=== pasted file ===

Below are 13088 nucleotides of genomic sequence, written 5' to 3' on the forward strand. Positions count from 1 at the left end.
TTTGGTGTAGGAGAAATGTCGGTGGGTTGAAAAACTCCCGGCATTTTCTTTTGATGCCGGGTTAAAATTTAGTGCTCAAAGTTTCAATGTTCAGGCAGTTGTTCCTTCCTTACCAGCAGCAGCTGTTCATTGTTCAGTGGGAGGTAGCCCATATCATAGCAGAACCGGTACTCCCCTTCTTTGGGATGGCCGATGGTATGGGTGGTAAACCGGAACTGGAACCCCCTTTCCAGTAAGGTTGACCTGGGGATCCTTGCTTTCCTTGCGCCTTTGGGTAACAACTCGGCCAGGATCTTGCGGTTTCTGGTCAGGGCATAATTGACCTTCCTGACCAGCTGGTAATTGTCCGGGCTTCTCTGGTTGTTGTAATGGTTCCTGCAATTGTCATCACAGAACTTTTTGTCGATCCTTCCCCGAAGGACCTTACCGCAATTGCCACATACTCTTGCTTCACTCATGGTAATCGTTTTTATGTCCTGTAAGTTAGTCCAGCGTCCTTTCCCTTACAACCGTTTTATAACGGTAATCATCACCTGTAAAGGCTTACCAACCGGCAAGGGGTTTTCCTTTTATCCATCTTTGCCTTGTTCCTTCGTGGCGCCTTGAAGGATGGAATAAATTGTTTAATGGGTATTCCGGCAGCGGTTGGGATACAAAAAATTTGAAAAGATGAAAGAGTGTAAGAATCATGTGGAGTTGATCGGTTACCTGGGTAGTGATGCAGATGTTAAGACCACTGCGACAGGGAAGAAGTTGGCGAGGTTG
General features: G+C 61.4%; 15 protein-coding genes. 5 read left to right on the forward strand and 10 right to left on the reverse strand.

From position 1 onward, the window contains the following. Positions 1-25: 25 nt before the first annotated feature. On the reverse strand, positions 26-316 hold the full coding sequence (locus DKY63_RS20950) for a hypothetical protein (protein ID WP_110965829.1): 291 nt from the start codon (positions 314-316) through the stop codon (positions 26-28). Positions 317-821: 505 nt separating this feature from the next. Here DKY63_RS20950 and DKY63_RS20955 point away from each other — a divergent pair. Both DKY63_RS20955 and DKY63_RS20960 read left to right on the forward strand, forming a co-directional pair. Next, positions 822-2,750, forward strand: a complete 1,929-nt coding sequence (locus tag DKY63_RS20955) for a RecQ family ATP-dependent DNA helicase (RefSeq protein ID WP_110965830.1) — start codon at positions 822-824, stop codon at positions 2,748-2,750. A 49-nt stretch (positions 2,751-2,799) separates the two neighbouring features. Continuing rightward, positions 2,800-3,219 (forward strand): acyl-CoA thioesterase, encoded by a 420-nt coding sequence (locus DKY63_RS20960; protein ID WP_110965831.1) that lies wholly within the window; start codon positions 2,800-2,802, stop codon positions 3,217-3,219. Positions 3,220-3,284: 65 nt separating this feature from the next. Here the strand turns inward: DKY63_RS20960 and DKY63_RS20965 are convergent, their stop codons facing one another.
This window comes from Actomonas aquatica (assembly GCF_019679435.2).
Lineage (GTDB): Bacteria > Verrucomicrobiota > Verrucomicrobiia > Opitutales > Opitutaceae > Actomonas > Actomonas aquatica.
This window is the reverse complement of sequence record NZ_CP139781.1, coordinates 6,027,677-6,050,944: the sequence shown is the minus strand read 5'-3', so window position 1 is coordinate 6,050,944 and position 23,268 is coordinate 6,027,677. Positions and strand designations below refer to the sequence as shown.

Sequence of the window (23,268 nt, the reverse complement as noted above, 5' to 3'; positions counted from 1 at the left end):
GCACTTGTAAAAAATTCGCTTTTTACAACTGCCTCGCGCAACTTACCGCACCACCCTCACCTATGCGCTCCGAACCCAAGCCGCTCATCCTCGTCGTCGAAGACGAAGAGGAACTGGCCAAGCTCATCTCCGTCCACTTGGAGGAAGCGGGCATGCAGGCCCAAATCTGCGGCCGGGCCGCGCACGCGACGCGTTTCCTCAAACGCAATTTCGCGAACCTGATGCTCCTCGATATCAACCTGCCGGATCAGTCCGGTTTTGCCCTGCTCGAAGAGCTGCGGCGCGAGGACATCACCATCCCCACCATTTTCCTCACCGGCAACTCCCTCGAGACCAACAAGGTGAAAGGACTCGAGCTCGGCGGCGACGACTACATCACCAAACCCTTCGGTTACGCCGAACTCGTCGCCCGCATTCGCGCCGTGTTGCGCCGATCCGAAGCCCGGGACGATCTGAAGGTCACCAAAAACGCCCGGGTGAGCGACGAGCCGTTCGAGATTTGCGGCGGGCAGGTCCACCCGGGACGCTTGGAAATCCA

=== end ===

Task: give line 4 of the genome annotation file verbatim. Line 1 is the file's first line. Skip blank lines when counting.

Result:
From position 1 onward, the window contains the following. Positions 1-25: 25 nt before the first annotated feature. On the reverse strand, positions 26-316 hold the full coding sequence (locus DKY63_RS20950) for a hypothetical protein (protein ID WP_110965829.1): 291 nt from the start codon (positions 314-316) through the stop codon (positions 26-28). Positions 317-821: 505 nt separating this feature from the next. Here DKY63_RS20950 and DKY63_RS20955 point away from each other — a divergent pair. Both DKY63_RS20955 and DKY63_RS20960 read left to right on the forward strand, forming a co-directional pair. Next, positions 822-2,750, forward strand: a complete 1,929-nt coding sequence (locus tag DKY63_RS20955) for a RecQ family ATP-dependent DNA helicase (RefSeq protein ID WP_110965830.1) — start codon at positions 822-824, stop codon at positions 2,748-2,750. A 49-nt stretch (positions 2,751-2,799) separates the two neighbouring features. Continuing rightward, positions 2,800-3,219 (forward strand): acyl-CoA thioesterase, encoded by a 420-nt coding sequence (locus DKY63_RS20960; protein ID WP_110965831.1) that lies wholly within the window; start codon positions 2,800-2,802, stop codon positions 3,217-3,219. Positions 3,220-3,284: 65 nt separating this feature from the next. Here the strand turns inward: DKY63_RS20960 and DKY63_RS20965 are convergent, their stop codons facing one another.